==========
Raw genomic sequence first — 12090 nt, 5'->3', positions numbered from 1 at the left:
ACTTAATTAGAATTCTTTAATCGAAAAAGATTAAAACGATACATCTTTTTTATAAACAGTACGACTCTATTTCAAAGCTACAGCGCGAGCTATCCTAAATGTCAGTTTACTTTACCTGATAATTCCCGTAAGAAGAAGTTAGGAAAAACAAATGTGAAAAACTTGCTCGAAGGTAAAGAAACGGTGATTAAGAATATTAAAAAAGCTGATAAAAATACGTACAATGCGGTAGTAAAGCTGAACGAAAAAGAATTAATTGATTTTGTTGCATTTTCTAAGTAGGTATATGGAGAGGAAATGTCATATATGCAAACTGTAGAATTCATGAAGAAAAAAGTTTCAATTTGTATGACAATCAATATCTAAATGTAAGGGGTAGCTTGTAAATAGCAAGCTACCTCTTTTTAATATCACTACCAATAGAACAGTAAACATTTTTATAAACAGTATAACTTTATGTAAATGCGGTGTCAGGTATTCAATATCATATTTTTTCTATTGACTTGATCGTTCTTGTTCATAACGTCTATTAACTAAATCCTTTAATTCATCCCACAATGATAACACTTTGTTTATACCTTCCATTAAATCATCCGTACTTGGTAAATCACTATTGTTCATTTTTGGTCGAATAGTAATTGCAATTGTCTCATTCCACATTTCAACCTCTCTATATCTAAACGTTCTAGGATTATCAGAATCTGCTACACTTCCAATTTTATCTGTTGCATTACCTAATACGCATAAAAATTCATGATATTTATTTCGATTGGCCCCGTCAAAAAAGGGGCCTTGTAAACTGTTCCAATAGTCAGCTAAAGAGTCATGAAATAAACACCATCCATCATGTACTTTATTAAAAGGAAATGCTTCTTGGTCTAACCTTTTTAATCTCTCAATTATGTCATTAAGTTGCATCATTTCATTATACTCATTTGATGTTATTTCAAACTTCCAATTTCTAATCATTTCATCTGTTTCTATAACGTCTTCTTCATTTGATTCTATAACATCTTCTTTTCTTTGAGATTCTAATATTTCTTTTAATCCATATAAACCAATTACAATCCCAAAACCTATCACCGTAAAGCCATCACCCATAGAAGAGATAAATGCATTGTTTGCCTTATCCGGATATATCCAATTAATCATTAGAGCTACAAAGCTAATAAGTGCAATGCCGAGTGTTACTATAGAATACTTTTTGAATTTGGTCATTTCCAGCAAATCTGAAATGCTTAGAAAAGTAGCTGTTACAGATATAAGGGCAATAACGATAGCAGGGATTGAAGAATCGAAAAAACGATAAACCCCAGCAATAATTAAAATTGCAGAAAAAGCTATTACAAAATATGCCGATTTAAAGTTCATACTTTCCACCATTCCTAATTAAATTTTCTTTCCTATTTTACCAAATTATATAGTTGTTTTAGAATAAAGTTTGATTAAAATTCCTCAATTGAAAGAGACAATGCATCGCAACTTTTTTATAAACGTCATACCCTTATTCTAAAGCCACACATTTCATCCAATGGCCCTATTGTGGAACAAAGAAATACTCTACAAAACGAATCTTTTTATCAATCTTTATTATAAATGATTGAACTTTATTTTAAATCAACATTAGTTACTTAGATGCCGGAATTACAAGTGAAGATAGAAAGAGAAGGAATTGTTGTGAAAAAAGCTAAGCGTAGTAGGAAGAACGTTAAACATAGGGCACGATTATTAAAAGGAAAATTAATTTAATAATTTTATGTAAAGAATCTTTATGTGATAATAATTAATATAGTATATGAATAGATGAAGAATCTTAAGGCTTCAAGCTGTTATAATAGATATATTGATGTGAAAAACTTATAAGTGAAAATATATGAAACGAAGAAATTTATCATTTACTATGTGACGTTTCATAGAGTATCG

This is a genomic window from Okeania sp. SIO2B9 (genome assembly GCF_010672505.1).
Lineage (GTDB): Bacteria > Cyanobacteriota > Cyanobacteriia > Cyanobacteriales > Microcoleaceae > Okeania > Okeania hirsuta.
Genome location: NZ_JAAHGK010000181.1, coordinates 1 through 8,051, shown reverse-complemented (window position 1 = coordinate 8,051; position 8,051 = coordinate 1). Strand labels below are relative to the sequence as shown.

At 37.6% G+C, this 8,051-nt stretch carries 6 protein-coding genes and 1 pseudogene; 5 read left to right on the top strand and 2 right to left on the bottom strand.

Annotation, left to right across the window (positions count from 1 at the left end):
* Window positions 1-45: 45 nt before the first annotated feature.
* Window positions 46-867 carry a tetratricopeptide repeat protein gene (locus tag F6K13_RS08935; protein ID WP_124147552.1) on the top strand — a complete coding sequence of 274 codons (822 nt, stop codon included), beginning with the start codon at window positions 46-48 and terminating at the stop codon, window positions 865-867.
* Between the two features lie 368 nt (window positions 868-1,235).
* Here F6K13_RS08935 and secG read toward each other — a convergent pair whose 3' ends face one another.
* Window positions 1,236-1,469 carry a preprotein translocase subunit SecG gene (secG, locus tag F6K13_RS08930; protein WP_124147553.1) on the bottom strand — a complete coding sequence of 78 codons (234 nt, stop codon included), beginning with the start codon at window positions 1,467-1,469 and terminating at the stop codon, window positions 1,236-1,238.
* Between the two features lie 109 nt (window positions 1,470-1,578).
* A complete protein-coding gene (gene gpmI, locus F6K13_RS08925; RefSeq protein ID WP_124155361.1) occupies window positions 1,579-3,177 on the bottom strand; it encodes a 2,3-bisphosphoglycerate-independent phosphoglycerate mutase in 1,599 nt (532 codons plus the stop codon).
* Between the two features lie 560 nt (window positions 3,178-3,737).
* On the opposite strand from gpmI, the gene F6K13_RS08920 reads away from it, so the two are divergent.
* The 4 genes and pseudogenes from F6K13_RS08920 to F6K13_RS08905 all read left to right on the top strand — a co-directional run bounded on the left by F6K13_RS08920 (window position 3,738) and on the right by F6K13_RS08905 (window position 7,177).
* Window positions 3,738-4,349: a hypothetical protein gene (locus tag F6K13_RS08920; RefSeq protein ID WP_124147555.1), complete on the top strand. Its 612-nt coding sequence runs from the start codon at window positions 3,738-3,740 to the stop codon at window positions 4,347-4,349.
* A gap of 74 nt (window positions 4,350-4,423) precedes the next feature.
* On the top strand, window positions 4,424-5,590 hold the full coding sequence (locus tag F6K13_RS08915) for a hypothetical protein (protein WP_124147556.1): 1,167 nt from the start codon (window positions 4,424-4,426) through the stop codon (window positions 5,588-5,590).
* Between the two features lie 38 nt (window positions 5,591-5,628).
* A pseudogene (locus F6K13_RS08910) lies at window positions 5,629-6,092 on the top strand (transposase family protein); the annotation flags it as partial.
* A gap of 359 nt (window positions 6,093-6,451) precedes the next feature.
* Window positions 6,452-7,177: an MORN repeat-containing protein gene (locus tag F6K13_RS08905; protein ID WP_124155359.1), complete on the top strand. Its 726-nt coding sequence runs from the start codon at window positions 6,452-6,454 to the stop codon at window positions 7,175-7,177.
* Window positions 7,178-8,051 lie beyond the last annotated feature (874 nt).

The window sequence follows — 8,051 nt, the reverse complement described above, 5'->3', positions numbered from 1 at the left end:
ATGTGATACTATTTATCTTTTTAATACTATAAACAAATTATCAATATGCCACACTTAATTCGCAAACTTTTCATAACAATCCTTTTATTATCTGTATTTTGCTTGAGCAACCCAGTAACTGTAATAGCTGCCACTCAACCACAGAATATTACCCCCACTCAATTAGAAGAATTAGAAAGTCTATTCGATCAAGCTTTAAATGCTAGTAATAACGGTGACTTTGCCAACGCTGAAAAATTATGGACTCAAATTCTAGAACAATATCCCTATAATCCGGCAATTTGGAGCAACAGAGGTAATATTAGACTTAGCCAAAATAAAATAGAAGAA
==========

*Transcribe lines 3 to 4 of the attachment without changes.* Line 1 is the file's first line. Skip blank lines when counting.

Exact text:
This is a genomic window from Okeania sp. SIO2B9 (genome assembly GCF_010672505.1).
Lineage (GTDB): Bacteria > Cyanobacteriota > Cyanobacteriia > Cyanobacteriales > Microcoleaceae > Okeania > Okeania hirsuta.